NLRB's "Quickie" Election Rule Upheld
July 4, 2016
By: Erin S. Torcello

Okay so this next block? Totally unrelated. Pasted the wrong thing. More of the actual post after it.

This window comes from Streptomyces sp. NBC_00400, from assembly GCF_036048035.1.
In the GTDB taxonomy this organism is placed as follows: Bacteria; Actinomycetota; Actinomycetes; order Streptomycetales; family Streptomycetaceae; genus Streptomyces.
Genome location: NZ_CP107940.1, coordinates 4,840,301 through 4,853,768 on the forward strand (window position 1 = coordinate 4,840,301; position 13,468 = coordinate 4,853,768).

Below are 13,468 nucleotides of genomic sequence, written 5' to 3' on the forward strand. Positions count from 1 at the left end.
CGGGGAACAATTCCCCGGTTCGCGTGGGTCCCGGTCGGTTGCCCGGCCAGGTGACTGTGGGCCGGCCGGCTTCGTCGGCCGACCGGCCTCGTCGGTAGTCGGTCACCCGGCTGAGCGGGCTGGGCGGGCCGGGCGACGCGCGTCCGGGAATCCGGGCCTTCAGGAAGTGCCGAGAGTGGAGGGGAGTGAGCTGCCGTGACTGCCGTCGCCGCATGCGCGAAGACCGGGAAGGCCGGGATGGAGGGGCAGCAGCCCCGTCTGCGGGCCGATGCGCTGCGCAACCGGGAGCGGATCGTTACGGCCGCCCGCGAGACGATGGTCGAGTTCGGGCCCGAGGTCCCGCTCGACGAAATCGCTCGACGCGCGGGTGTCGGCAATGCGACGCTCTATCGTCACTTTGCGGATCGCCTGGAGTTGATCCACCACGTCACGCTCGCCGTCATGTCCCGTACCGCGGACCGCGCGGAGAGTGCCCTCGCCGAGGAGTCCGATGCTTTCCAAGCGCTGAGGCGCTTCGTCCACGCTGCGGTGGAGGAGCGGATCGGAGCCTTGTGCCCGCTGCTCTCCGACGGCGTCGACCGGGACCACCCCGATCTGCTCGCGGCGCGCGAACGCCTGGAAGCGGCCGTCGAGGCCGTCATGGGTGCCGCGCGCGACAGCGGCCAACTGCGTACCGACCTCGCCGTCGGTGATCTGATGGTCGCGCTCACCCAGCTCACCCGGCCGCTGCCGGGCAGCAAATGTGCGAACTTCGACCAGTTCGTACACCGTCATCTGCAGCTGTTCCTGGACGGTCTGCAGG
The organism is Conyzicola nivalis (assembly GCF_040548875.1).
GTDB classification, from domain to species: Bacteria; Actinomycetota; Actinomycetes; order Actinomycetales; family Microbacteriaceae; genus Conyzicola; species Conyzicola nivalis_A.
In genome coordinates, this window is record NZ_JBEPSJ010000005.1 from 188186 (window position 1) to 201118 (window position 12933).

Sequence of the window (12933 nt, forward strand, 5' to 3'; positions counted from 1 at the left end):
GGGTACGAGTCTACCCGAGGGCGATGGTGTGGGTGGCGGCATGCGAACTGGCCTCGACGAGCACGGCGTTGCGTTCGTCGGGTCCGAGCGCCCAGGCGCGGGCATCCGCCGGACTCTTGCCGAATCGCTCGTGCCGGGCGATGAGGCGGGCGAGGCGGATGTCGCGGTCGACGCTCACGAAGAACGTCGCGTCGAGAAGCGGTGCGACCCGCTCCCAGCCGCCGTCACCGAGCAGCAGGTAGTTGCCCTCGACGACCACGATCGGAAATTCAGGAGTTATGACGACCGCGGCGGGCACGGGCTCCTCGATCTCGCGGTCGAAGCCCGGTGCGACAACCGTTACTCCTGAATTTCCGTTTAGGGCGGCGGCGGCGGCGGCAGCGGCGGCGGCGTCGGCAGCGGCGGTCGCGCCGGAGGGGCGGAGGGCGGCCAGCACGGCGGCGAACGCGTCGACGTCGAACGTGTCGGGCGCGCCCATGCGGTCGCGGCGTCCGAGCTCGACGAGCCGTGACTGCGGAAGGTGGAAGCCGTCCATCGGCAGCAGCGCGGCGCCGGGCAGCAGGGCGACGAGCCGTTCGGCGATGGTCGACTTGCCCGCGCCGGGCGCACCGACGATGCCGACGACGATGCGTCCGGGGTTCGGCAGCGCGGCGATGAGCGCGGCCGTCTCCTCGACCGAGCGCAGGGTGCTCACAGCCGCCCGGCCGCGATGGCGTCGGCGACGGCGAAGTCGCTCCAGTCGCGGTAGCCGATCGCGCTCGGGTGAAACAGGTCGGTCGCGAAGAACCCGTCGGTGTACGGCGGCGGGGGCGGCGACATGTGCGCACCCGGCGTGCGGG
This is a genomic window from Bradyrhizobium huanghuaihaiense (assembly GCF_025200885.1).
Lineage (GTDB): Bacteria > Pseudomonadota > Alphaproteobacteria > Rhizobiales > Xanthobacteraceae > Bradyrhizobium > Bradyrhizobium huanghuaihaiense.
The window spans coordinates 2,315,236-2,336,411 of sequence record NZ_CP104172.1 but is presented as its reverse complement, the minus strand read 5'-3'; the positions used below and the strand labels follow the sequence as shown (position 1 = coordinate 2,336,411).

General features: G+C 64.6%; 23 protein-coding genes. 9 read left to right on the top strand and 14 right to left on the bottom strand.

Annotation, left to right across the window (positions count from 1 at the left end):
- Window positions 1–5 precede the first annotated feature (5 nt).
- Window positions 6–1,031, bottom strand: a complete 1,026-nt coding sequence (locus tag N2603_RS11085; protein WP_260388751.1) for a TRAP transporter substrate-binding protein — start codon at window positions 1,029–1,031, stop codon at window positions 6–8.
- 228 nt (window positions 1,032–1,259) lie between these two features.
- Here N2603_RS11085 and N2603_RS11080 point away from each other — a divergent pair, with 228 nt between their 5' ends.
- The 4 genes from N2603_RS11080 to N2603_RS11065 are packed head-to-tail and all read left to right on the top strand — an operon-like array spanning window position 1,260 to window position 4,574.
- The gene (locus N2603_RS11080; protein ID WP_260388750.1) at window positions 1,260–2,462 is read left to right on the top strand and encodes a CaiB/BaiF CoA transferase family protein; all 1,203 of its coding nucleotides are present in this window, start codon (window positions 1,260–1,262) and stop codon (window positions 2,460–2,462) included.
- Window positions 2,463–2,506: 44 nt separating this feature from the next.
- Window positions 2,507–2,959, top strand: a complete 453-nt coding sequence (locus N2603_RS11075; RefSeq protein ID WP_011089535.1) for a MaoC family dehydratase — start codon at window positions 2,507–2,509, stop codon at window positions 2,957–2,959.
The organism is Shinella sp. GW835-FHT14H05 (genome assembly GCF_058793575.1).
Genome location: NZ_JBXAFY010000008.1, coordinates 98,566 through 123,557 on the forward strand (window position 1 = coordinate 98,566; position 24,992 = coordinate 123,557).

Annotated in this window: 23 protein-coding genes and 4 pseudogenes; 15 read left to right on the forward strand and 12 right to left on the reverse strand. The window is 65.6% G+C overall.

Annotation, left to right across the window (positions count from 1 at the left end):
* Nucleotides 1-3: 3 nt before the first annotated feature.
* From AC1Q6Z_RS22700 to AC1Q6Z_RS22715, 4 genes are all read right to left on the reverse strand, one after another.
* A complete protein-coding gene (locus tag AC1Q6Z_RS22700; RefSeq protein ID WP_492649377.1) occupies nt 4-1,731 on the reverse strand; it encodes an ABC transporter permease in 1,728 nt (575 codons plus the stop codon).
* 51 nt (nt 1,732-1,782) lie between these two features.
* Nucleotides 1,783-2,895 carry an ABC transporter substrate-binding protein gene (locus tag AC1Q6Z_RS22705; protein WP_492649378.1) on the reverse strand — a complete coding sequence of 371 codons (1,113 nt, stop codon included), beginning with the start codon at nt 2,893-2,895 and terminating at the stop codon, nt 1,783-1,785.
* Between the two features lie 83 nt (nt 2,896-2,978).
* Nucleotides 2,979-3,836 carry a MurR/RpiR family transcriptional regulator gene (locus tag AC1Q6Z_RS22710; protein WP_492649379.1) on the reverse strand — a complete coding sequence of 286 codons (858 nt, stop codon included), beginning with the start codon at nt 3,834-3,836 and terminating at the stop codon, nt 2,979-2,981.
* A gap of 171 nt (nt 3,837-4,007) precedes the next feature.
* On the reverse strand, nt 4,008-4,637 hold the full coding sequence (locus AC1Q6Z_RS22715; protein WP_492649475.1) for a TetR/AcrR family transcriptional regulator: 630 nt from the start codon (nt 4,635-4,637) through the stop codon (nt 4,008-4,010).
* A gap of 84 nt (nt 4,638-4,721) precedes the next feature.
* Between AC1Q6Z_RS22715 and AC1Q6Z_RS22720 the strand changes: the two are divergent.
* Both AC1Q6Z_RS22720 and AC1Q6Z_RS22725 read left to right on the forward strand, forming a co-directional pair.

Last month, the United States Court of Appeals for the Fifth Circuit affirmed the lower court’s decision upholding the National Labor Relations Board’s “quickie” election rule. As we previously reported, the final rule, among other things, significantly reduces the time period between the filing of an election petition to the date of the election, narrows the issues that may be raised at a pre-election hearing, and requires disclosure of employees’ personal information, including personal telephone numbers and e-mail addresses. The rule was effective as of April 14, 2015. The Associated Builders and Contractors of Texas, Inc. (“ABC”) mounted the challenge to the rule’s lawfulness, asserting that the Board both exceeded its authority under the National Labor Relations Act (the “Act”) and violated the Administrative Procedure Act. ABC first argued that the rule unlawfully postpones the resolution of certain voter eligibility issues until after the election is complete, in contravention of the Act. The Fifth Circuit rejected this argument, reasoning that under the plain language of the Act the purpose of the pre-election hearing is to determine whether a question of representation exists -- not to resolve all voter eligibility issues. Next, ABC contended that the rule arbitrarily and capriciously requires the disclosure of employees’ personal information to the petitioning union in violation of the Administrative Procedure Act. The Fifth Circuit found that the Board had sufficiently considered employees’ privacy concerns as well as the burden on employers when it expanded the disclosure requirement, and thus, the requirement was not arbitrary and capricious in violation of the Administrative Procedure Act. ABC also challenged the rule on the grounds that faster elections interfere with an employer’s right to free speech during organizing campaigns. In rejecting this argument, the Fifth Circuit found that there is no language in the Act which requires a specified waiting period between the filing of the petition and the date of the election. Additionally, the Fifth Circuit noted that the Board’s Regional Directors, who are responsible for setting the date of the election, are to consider the interests of both parties when setting an election date, which may include an employer’s opportunity to communicate its views concerning unionization to its employees. Now that the Fifth Circuit has joined an earlier decision from the United States District Court for the District of Columbia upholding the Board’s “quickie” election rule, employers must be prepared to respond before an election petition is even filed. The time employers have from date of petition to date of election has been effectively cut in half (from about 6 weeks to about 3 weeks), making a successful counter campaign extremely difficult to mount without advance planning and preparation. We recommend regular supervisory training and the creation of a tentative campaign blueprint that is ready for immediate activation in the event of a union petition. As before, an employer’s best opportunity to remain union-free comes from early awareness of organizing activity and an effective pre-petition campaign that discourages employees from signing the number of union authorization cards needed for the union to trigger an NLRB election.